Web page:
Dr. Dobb's Architecture and Design World
I spent most of last week at Dr. Dobb's Architecture and Design World in Chicago. While the name caused some of my colleagues to snicker, the conference had a great schedule, so i signed up.
Before i talk about any specific talks, i have a few comments on the conference itself.
- The food and drinks could have been much better. Coffee was scarce and competition for a cup fierce. The boxed lunches got old quickly and there was no breakfast served, despite 8:30 start times for 3 of the 4 days.
- Many talks needed a quick test before attendees were allowed to ask a question. Too many questions in talks with the word "agile" in the title either complained that agile was too hard for their app/company because of INSERT REASON HERE.
- Much of the talk was about finding a place for Architecture in a process that is often interpreted as meaning, "Look ahead only 1 or 2 iterations. As long as we do test driven development, a quality product and architecture will emerge." Various speakers and attendees addressed this differently, but the conversation was very interesting.
I left the conference with several pages of notes to work through from many great talks. Here are just a couple of notes.
- My favorite practical talk was Neal Ford's "Building DSLs in Static and Dynamic Languages" (download Neal's slides (pdf). Neal walked through some background on DSLs and then took 3 approaches to building one: building fluent interfaces (think method chaining) in Java, a Groovy example that cleaned up the java syntax and finally a Ruby DSL. He stressed knowing the syntax you want to be able to write and building towards that. Neal was a fantastic speaker and the session was a lot of fun.
- Scott Ambler's keynote "Evolving Agile: Time to Address the Uncomfortable Issues We’d Prefer to Avoid" focused on the results of a recent Dr. Dobb's survey on agile methodologies. An interesting takeaway from his talk was the prevalence of modeling practices (from whiteboard to formal tool) in teams reporting successful agile projects. Scott focused on simple techniques and a sort of just in time modeling done at the beginning of an iteration for a limited scope.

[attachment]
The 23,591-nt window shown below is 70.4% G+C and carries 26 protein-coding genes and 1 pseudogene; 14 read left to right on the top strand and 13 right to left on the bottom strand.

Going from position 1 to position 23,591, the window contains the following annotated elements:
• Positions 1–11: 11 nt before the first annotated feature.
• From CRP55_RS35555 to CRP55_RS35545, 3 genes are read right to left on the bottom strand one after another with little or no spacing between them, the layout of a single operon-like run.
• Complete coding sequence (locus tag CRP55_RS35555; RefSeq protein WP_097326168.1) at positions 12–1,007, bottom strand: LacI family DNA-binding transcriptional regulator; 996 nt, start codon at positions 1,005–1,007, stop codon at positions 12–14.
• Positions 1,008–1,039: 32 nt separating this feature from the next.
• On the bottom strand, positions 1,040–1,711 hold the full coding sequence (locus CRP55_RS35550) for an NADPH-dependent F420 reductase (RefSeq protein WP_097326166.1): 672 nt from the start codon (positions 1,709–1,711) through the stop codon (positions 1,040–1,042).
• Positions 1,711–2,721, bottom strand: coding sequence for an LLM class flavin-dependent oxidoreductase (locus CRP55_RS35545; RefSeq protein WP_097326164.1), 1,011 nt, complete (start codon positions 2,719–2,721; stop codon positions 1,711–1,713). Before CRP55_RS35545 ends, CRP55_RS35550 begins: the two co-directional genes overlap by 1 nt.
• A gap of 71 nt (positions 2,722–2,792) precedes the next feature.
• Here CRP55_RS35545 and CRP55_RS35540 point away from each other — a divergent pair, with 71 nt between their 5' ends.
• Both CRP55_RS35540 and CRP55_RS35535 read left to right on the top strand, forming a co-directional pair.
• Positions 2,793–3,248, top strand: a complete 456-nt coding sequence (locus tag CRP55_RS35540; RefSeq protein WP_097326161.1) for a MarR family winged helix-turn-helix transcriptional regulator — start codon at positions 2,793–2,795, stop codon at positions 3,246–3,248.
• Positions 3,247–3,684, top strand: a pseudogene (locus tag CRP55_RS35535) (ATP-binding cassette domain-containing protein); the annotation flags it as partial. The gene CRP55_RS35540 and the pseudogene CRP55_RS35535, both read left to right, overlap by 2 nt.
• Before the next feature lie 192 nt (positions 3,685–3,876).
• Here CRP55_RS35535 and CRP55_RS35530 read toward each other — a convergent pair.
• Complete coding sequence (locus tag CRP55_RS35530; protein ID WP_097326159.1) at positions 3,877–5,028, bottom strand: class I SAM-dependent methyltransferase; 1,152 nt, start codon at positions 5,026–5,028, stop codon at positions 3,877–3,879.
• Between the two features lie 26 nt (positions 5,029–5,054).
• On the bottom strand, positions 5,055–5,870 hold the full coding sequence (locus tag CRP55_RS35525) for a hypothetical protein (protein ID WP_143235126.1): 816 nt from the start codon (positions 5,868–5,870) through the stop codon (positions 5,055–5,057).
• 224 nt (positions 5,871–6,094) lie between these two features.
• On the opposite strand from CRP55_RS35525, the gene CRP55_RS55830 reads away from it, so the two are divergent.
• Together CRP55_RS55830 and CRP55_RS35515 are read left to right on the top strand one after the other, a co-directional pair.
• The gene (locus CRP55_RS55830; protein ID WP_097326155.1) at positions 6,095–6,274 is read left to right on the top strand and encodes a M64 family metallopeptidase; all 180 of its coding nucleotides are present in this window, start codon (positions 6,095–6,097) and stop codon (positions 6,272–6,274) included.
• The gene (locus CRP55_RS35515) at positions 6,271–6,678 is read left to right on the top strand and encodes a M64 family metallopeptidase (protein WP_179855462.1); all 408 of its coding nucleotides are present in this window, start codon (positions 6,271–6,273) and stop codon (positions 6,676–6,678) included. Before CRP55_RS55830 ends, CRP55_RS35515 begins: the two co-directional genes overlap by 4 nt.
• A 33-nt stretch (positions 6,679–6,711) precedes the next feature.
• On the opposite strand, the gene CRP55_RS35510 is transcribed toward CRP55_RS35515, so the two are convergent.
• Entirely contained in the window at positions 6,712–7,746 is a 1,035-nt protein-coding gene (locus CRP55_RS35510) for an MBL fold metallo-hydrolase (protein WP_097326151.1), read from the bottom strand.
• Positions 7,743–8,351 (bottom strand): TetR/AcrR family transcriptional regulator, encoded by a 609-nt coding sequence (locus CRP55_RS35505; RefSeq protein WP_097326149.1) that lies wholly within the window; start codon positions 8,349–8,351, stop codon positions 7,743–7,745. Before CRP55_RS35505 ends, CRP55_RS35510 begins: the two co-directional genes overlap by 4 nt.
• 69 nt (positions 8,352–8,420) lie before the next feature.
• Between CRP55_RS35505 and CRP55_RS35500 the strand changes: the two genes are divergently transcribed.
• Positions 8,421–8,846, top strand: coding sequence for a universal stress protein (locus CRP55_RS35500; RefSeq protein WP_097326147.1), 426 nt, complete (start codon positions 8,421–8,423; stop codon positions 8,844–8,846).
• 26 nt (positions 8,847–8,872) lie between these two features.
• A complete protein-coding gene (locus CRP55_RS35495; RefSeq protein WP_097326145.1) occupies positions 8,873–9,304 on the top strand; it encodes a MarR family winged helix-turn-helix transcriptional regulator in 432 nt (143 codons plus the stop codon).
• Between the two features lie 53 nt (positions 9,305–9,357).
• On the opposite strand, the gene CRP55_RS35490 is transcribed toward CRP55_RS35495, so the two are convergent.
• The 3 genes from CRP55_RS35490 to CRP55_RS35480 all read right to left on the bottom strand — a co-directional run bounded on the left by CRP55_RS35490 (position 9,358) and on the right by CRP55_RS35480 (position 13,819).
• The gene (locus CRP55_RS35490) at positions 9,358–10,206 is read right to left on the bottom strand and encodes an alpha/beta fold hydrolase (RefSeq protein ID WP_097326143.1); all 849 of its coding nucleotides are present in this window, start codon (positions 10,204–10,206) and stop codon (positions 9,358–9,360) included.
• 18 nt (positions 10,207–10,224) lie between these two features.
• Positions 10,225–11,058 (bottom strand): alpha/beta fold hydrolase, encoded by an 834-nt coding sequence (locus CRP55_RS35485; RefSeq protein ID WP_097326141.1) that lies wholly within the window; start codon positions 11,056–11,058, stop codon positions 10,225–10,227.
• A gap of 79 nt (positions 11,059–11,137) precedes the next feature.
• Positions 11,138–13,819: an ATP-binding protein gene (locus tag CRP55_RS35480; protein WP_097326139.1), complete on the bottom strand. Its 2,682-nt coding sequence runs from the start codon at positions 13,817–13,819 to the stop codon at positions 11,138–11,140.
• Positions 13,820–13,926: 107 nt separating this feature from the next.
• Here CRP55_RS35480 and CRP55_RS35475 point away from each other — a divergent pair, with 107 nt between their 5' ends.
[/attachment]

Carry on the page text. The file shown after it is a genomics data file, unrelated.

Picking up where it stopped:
- Randy Miller from Microsoft gave a great talk entitled "Agile Architecture" and focused on guiding teams towards an architecture without resorting to big design up front. Modeling was a key technique he used, but as with Ambler's talk, common sense was the main rule. Model what you need to model to show what you have and where you are going based on what you know now. He also told an interesting anecdote about the last Visual Studio release. They had 4-500 developers working on 2 month iterations that resulted in a ton of time spent dealing with integration. The newest release that is in progress has apparently moved to shorter iterations.
I will be presenting some of my notes and thoughts to some of my coworkers in the next couple of weeks, so i will post some more info about specific topics and presentations over the next few days.